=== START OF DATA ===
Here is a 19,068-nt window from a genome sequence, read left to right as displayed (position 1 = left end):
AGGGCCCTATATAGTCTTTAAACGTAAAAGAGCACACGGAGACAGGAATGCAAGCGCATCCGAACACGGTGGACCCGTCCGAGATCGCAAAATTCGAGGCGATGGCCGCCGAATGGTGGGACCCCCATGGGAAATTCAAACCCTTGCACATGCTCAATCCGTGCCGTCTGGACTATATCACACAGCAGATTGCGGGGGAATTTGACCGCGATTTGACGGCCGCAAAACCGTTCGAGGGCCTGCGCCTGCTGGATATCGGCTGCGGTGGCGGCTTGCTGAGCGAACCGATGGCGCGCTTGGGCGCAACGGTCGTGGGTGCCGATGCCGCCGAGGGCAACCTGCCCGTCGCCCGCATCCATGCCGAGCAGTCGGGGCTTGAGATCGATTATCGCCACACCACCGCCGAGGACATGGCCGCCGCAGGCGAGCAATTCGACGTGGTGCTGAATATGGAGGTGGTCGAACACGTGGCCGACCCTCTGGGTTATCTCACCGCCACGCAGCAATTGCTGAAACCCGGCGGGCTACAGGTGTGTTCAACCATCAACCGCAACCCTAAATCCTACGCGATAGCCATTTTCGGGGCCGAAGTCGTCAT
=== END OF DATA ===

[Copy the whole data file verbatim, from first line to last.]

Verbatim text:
Here is a 19,068-nt window from a genome sequence, read left to right as displayed (position 1 = left end):
AGGGCCCTATATAGTCTTTAAACGTAAAAGAGCACACGGAGACAGGAATGCAAGCGCATCCGAACACGGTGGACCCGTCCGAGATCGCAAAATTCGAGGCGATGGCCGCCGAATGGTGGGACCCCCATGGGAAATTCAAACCCTTGCACATGCTCAATCCGTGCCGTCTGGACTATATCACACAGCAGATTGCGGGGGAATTTGACCGCGATTTGACGGCCGCAAAACCGTTCGAGGGCCTGCGCCTGCTGGATATCGGCTGCGGTGGCGGCTTGCTGAGCGAACCGATGGCGCGCTTGGGCGCAACGGTCGTGGGTGCCGATGCCGCCGAGGGCAACCTGCCCGTCGCCCGCATCCATGCCGAGCAGTCGGGGCTTGAGATCGATTATCGCCACACCACCGCCGAGGACATGGCCGCCGCAGGCGAGCAATTCGACGTGGTGCTGAATATGGAGGTGGTCGAACACGTGGCCGACCCTCTGGGTTATCTCACCGCCACGCAGCAATTGCTGAAACCCGGCGGGCTACAGGTGTGTTCAACCATCAACCGCAACCCTAAATCCTACGCGATAGCCATTTTCGGGGCCGAAGTCGTCAT